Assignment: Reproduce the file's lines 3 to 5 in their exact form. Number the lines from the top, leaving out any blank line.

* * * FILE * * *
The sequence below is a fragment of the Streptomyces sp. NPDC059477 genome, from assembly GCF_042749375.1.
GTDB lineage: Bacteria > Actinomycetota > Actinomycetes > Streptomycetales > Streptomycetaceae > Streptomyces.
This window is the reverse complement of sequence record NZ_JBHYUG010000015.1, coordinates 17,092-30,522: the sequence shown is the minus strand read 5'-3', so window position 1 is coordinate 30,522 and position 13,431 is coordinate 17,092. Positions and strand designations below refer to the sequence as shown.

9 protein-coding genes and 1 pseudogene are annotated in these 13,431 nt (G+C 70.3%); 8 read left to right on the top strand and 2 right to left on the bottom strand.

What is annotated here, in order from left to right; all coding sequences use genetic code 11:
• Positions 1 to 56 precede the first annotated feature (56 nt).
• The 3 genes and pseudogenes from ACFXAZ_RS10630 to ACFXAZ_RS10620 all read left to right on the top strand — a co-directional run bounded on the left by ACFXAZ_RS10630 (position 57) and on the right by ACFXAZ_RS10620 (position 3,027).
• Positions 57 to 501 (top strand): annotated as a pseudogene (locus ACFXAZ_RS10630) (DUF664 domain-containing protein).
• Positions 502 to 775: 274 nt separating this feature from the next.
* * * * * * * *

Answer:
This window is the reverse complement of sequence record NZ_JBHYUG010000015.1, coordinates 17,092-30,522: the sequence shown is the minus strand read 5'-3', so window position 1 is coordinate 30,522 and position 13,431 is coordinate 17,092. Positions and strand designations below refer to the sequence as shown.

9 protein-coding genes and 1 pseudogene are annotated in these 13,431 nt (G+C 70.3%); 8 read left to right on the top strand and 2 right to left on the bottom strand.

What is annotated here, in order from left to right; all coding sequences use genetic code 11: